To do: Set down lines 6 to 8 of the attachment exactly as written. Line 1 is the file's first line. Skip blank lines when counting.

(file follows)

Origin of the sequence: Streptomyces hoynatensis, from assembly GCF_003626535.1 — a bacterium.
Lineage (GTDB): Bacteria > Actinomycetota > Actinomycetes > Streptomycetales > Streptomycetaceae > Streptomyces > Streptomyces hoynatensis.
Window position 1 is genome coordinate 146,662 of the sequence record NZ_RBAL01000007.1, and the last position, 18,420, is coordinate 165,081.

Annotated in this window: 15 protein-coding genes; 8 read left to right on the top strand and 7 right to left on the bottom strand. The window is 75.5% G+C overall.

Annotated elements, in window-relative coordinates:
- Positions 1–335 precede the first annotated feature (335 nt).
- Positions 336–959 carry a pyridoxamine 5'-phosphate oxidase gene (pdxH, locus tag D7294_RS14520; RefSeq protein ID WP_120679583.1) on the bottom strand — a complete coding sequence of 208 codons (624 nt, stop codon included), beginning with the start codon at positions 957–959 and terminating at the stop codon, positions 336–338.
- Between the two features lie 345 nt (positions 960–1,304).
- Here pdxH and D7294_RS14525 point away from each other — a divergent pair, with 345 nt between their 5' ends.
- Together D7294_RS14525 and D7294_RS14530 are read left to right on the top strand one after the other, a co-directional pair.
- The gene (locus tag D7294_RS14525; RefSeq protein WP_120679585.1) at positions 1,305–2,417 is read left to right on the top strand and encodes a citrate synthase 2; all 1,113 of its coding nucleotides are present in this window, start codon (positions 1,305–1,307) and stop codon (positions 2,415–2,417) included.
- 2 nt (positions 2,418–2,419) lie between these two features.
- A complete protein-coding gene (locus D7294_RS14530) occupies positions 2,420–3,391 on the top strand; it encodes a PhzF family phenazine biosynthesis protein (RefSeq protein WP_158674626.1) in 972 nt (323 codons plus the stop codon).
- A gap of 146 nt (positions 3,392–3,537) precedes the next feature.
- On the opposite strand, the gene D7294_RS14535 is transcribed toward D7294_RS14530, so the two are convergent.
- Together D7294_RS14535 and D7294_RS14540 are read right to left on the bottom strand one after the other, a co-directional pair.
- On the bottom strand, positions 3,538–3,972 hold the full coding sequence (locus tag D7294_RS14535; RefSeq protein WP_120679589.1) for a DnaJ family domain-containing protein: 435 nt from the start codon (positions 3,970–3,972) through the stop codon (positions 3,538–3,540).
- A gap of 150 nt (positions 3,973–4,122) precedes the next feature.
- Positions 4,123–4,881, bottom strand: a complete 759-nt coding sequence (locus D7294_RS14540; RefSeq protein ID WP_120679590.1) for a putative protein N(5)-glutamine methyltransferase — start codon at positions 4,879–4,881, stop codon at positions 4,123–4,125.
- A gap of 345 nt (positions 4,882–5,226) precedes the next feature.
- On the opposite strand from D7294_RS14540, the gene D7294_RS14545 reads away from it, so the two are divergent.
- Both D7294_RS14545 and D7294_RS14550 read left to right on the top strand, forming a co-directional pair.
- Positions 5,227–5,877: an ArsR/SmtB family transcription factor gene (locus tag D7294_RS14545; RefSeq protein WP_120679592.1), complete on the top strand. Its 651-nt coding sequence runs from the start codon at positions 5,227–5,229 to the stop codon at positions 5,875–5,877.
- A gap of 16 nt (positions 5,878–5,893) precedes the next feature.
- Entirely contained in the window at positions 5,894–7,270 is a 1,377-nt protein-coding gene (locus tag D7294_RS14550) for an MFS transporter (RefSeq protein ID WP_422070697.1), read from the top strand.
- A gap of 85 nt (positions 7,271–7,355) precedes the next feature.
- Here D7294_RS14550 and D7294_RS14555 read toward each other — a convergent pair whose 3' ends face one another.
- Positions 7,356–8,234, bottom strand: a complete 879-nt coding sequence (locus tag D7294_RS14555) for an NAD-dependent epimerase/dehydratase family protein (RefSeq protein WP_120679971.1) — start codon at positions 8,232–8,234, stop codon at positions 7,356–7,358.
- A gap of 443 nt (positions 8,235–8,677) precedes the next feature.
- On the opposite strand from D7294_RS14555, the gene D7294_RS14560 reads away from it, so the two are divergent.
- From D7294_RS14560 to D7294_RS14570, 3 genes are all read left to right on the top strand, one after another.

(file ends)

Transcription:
- Positions 1–335 precede the first annotated feature (335 nt).
- Positions 336–959 carry a pyridoxamine 5'-phosphate oxidase gene (pdxH, locus tag D7294_RS14520; RefSeq protein ID WP_120679583.1) on the bottom strand — a complete coding sequence of 208 codons (624 nt, stop codon included), beginning with the start codon at positions 957–959 and terminating at the stop codon, positions 336–338.
- Between the two features lie 345 nt (positions 960–1,304).